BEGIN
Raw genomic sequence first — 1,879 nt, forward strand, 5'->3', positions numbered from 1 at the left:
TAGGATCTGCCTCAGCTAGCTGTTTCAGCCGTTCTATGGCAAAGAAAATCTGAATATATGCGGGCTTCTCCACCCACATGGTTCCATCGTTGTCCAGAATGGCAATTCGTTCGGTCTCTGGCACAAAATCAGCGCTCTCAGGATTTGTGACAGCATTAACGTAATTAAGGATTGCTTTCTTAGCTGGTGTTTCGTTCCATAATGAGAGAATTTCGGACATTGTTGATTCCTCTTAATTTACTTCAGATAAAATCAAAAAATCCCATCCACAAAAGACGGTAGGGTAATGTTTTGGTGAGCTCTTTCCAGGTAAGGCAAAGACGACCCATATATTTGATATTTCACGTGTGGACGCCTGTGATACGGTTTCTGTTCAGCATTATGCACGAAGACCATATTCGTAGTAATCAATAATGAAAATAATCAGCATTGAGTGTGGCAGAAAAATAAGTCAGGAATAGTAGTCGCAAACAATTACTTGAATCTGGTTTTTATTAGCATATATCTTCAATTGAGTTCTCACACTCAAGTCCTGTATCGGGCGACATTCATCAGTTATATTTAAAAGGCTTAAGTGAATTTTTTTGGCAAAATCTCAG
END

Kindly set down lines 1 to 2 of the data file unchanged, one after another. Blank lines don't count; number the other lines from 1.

Raw genomic sequence first — 1,879 nt, forward strand, 5'->3', positions numbered from 1 at the left:
TAGGATCTGCCTCAGCTAGCTGTTTCAGCCGTTCTATGGCAAAGAAAATCTGAATATATGCGGGCTTCTCCACCCACATGGTTCCATCGTTGTCCAGAATGGCAATTCGTTCGGTCTCTGGCACAAAATCAGCGCTCTCAGGATTTGTGACAGCATTAACGTAATTAAGGATTGCTTTCTTAGCTGGTGTTTCGTTCCATAATGAGAGAATTTCGGACATTGTTGATTCCTCTTAATTTACTTCAGATAAAATCAAAAAATCCCATCCACAAAAGACGGTAGGGTAATGTTTTGGTGAGCTCTTTCCAGGTAAGGCAAAGACGACCCATATATTTGATATTTCACGTGTGGACGCCTGTGATACGGTTTCTGTTCAGCATTATGCACGAAGACCATATTCGTAGTAATCAATAATGAAAATAATCAGCATTGAGTGTGGCAGAAAAATAAGTCAGGAATAGTAGTCGCAAACAATTACTTGAATCTGGTTTTTATTAGCATATATCTTCAATTGAGTTCTCACACTCAAGTCCTGTATCGGGCGACATTCATCAGTTATATTTAAAAGGCTTAAGTGAATTTTTTTGGCAAAATCTCAG